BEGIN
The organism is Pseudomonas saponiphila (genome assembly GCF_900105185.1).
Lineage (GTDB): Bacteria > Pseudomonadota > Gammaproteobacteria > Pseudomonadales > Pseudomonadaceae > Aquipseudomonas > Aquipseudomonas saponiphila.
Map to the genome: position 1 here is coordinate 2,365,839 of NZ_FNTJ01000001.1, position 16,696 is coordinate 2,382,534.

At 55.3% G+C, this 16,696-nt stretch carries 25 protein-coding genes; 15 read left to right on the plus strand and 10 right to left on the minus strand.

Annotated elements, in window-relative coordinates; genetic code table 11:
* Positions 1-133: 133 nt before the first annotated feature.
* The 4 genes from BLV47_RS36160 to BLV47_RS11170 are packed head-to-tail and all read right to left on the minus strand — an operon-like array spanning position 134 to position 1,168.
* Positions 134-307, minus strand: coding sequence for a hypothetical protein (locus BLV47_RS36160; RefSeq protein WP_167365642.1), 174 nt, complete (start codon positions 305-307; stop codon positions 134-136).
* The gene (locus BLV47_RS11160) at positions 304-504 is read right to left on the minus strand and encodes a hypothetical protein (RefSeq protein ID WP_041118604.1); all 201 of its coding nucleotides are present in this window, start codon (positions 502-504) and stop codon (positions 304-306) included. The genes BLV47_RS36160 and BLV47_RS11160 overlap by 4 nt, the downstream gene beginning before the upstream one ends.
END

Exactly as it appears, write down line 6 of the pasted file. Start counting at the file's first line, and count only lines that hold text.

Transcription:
* Positions 1-133: 133 nt before the first annotated feature.